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Evaluation of a Mobile Phone-Based Microscope for Screening of Schistosoma haematobium Infection in Rural Ghana

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  • 1 Divisions of General Internal Medicine and Infectious Diseases, University Health Network, Toronto, Ontario, Canada.
  • | 2 Department of Medicine, University of Toronto, Toronto, Ontario, Canada.
  • | 3 Electrical and Bioengineering Departments, University of California, Los Angeles, California.
  • | 4 Department of Medical Laboratory Sciences, School of Allied Health Sciences, University of Cape Coast, Cape Coast, Ghana.
  • | 5 Volta River Authority, Accra, Ghana.
  • | 6 Division of Infectious Diseases and Geographic Medicine, Stanford University School of Medicine, Stanford, California.

Schistosomiasis affects over 170 million people in Africa. Here we compare a novel, low-cost mobile phone microscope to a conventional light microscope for the label-free diagnosis of Schistosoma haematobium infections in a rural Ghanaian school setting. We tested the performance of our handheld microscope using 60 slides that were randomly chosen from an ongoing epidemiologic study in school-aged children. The mobile phone microscope had a sensitivity of 72.1% (95% confidence interval [CI]: 56.1–84.2), specificity of 100% (95% CI: 75.9–100), positive predictive value of 100% (95% CI: 86.3–100), and a negative predictive value of 57.1% (95% CI: 37.4–75.0). With its modest sensitivity and high specificity, this handheld and cost-effective mobile phone–based microscope is a stepping-stone toward developing a powerful tool in clinical and public health settings where there is limited access to conventional laboratory diagnostic support.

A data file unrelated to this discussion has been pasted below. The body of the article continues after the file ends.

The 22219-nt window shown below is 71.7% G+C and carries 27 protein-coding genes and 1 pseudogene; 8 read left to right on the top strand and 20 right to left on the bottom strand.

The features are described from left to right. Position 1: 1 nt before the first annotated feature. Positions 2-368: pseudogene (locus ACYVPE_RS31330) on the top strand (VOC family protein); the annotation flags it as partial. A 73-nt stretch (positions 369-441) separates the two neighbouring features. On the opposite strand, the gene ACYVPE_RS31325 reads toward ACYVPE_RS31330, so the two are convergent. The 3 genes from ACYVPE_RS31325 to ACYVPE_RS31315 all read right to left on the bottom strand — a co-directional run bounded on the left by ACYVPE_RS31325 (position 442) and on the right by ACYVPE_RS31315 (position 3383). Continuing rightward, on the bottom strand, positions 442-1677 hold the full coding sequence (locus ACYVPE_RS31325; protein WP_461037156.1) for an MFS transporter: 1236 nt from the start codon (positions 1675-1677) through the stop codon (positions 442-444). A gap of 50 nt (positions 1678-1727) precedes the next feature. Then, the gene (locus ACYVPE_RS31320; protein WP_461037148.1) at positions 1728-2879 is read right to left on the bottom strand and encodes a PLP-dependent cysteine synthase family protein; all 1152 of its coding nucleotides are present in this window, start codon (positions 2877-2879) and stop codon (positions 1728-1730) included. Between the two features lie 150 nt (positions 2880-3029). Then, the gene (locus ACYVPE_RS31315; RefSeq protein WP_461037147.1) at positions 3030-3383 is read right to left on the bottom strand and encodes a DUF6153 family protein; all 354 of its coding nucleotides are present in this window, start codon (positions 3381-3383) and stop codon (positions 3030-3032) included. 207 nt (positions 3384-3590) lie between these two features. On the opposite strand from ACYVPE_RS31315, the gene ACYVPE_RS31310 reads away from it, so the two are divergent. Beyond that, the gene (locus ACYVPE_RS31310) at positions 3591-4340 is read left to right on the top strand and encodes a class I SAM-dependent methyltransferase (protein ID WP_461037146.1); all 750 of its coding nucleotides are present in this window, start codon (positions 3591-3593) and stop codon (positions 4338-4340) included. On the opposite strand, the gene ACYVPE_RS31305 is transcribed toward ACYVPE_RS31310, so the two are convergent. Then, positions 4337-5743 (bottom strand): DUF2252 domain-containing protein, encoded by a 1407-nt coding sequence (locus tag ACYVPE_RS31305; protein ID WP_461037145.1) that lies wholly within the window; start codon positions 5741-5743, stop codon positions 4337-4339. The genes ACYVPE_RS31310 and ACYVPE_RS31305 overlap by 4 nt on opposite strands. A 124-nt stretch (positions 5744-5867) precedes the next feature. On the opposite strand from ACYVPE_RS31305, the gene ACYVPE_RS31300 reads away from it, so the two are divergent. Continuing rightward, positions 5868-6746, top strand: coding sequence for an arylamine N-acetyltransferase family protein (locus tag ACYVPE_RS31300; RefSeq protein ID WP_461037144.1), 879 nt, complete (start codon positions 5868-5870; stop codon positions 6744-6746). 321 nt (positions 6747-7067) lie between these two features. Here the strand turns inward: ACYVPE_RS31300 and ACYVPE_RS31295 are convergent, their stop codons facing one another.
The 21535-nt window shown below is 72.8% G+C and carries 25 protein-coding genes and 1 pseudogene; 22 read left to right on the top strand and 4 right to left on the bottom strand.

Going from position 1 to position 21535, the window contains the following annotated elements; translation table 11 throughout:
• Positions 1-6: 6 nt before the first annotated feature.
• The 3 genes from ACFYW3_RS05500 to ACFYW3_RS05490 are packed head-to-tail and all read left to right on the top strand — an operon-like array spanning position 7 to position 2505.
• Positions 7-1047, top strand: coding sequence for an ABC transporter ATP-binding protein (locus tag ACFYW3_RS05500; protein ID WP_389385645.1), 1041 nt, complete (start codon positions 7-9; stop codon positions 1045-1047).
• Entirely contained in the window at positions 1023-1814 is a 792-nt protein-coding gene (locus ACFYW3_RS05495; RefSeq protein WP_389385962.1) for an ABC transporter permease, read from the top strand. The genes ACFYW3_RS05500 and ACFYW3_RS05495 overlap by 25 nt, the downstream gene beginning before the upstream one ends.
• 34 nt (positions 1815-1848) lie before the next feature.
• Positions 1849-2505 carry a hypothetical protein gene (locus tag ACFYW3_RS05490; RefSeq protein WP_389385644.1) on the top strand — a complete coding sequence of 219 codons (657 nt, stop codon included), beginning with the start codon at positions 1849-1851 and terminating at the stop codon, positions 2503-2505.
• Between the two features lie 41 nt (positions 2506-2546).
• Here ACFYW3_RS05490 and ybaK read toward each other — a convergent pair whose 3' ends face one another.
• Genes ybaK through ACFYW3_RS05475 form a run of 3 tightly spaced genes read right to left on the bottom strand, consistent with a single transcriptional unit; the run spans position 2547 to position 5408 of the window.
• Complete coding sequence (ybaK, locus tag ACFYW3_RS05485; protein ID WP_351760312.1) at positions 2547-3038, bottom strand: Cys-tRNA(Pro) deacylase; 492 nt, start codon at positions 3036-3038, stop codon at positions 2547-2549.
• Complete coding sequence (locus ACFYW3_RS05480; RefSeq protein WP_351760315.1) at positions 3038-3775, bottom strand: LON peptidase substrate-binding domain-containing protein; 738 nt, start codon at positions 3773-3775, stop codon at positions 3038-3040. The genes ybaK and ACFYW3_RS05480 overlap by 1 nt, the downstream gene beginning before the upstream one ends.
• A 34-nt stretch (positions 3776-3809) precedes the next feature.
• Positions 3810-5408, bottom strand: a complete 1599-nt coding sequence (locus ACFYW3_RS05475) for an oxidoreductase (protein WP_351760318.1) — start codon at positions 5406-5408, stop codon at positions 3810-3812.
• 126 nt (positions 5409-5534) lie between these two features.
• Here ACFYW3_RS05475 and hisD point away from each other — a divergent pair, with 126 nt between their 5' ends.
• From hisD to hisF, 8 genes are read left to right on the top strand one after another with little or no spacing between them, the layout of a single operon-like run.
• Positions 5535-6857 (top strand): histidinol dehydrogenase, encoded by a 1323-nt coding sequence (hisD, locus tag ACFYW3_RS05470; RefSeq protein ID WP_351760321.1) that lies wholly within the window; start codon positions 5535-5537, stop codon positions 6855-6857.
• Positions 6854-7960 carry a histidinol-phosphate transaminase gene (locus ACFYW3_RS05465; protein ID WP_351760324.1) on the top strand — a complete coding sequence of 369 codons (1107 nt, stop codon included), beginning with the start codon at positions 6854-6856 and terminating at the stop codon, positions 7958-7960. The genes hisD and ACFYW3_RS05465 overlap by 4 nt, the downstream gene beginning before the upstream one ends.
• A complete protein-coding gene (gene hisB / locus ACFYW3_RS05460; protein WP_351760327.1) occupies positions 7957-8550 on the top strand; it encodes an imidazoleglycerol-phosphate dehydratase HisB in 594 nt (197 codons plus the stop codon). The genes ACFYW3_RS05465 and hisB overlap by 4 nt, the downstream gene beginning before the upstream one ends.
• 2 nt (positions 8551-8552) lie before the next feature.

Author Notes

* Address correspondence to Isaac I. Bogoch, Divisions of General Internal Medicine and Infectious Diseases, Toronto General Hospital, 14EN-209, 200 Elizabeth Street, Toronto, ON, Canada M5G 2C4, E-mail: isaac.bogoch@uhn.ca or Aydogan Ozcan, Electrical and Bioengineering Departments, University of California, Los Angeles, CA 90095, E-mail: ozcan@ucla.edu.

Financial support: IIB is supported by Grand Challenges Canada 0631-01-10 (www.grandchallenges.ca) and a grant from the MSH UHN AMO Innovation Fund.

Authors' addresses: Isaac I. Bogoch, Divisions of General Internal Medicine and Infectious Diseases, Toronto General Hospital, Toronto, ON, Canada, E-mail: isaac.bogoch@uhn.ca. Hatice C. Koydemir, Derek Tseng, and Aydogan Ozcan, Department of Electrical Engineering, University of California Los Angeles, Los Angeles, CA, E-mails: hceylan@ucla.edu, delike@gmail.com, and ozcan@ucla.edu. Richard K. D. Ephraim and Evans Duah, Department of Medical Laboratory Sciences, University of Cape Coast, Cape Coast, Ghana, E-mails: rephraim@ucc.edu.gh and evans.duah@stu.ucc.edu.gh. Joseph Tee, Volta River Authority Corp, Accra, Ghana, E-mail: tjoseph_2001@yahoo.co.uk. Jason R. Andrews, Division of Infectious Diseases and Geographic Medicine, Stanford University, Stanford, CA, E-mail: jandr@stanford.edu.

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